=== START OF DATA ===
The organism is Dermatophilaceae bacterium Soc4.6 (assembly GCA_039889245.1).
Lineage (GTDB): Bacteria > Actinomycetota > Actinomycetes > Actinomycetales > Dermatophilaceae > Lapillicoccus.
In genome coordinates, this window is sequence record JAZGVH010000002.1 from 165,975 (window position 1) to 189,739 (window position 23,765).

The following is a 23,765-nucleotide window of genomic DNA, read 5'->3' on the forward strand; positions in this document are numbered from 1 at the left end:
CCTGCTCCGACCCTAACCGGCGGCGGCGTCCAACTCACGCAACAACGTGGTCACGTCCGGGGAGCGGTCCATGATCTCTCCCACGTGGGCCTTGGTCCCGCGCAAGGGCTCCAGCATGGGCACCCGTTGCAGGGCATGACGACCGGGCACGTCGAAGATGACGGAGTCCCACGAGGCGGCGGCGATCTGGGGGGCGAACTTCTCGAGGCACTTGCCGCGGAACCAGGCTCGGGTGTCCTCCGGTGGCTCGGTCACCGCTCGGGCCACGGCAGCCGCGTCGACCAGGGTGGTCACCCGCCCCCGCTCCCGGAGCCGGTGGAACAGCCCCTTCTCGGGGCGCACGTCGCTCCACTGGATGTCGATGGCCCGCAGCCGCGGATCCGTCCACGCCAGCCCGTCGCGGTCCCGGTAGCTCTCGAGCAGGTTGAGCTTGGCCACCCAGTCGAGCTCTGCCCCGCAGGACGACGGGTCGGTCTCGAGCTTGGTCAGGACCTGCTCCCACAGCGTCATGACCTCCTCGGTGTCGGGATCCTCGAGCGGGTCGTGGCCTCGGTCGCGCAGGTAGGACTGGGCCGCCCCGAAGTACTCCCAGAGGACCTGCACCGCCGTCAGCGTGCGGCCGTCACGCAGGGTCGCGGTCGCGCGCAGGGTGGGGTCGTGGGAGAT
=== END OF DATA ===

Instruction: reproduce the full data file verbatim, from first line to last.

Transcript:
The organism is Dermatophilaceae bacterium Soc4.6 (assembly GCA_039889245.1).
Lineage (GTDB): Bacteria > Actinomycetota > Actinomycetes > Actinomycetales > Dermatophilaceae > Lapillicoccus.
In genome coordinates, this window is sequence record JAZGVH010000002.1 from 165,975 (window position 1) to 189,739 (window position 23,765).

The following is a 23,765-nucleotide window of genomic DNA, read 5'->3' on the forward strand; positions in this document are numbered from 1 at the left end:
CCTGCTCCGACCCTAACCGGCGGCGGCGTCCAACTCACGCAACAACGTGGTCACGTCCGGGGAGCGGTCCATGATCTCTCCCACGTGGGCCTTGGTCCCGCGCAAGGGCTCCAGCATGGGCACCCGTTGCAGGGCATGACGACCGGGCACGTCGAAGATGACGGAGTCCCACGAGGCGGCGGCGATCTGGGGGGCGAACTTCTCGAGGCACTTGCCGCGGAACCAGGCTCGGGTGTCCTCCGGTGGCTCGGTCACCGCTCGGGCCACGGCAGCCGCGTCGACCAGGGTGGTCACCCGCCCCCGCTCCCGGAGCCGGTGGAACAGCCCCTTCTCGGGGCGCACGTCGCTCCACTGGATGTCGATGGCCCGCAGCCGCGGATCCGTCCACGCCAGCCCGTCGCGGTCCCGGTAGCTCTCGAGCAGGTTGAGCTTGGCCACCCAGTCGAGCTCTGCCCCGCAGGACGACGGGTCGGTCTCGAGCTTGGTCAGGACCTGCTCCCACAGCGTCATGACCTCCTCGGTGTCGGGATCCTCGAGCGGGTCGTGGCCTCGGTCGCGCAGGTAGGACTGGGCCGCCCCGAAGTACTCCCAGAGGACCTGCACCGCCGTCAGCGTGCGGCCGTCACGCAGGGTCGCGGTCGCGCGCAGGGTGGGGTCGTGGGAGAT